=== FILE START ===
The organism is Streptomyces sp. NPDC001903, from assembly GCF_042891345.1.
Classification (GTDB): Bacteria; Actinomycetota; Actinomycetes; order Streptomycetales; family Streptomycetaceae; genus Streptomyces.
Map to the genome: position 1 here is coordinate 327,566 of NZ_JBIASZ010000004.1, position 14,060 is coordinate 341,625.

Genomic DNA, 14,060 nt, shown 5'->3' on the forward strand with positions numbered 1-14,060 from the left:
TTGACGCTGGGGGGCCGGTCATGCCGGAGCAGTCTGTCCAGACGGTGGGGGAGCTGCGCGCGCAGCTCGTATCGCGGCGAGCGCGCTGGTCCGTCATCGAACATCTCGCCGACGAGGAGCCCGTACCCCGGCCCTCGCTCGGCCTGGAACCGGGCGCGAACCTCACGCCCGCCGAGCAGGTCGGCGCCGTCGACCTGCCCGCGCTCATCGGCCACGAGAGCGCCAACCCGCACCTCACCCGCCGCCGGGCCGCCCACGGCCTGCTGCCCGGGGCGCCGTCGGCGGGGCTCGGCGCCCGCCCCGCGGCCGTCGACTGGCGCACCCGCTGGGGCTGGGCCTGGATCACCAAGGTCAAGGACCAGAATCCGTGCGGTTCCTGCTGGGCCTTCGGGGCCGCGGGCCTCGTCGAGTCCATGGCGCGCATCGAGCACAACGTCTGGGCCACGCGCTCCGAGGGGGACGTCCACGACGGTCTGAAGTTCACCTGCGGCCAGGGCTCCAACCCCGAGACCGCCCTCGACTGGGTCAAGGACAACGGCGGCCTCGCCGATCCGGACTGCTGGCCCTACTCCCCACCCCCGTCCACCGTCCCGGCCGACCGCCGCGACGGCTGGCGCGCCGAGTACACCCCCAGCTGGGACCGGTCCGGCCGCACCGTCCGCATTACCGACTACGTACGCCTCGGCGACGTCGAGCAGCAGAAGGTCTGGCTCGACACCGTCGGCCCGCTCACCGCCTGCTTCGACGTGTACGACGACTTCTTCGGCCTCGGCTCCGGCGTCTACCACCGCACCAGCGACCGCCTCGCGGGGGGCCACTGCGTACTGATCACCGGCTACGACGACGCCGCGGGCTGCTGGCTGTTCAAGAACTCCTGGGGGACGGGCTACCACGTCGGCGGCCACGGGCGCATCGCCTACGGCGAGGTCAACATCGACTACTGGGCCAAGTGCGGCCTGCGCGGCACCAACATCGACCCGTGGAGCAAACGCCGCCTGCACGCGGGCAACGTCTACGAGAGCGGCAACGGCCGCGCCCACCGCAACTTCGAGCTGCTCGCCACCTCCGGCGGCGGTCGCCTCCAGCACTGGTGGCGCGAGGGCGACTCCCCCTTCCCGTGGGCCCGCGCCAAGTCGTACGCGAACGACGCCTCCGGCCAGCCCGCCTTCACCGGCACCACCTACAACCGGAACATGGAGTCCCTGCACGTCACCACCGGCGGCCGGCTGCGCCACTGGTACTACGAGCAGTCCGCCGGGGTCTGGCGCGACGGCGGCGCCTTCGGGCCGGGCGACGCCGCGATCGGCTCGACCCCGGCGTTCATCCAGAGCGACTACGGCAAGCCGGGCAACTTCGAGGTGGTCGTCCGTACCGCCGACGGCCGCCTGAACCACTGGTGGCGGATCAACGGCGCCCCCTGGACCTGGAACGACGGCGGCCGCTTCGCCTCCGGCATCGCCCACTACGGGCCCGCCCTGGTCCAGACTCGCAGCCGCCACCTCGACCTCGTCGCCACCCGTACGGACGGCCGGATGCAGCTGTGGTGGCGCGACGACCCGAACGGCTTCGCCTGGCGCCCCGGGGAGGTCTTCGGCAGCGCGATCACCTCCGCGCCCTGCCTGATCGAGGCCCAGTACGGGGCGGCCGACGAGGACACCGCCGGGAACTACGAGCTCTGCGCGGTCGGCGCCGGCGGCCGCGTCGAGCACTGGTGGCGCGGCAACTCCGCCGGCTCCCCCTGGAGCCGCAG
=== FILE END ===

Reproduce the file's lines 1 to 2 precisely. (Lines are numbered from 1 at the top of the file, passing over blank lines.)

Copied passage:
The organism is Streptomyces sp. NPDC001903, from assembly GCF_042891345.1.
Classification (GTDB): Bacteria; Actinomycetota; Actinomycetes; order Streptomycetales; family Streptomycetaceae; genus Streptomyces.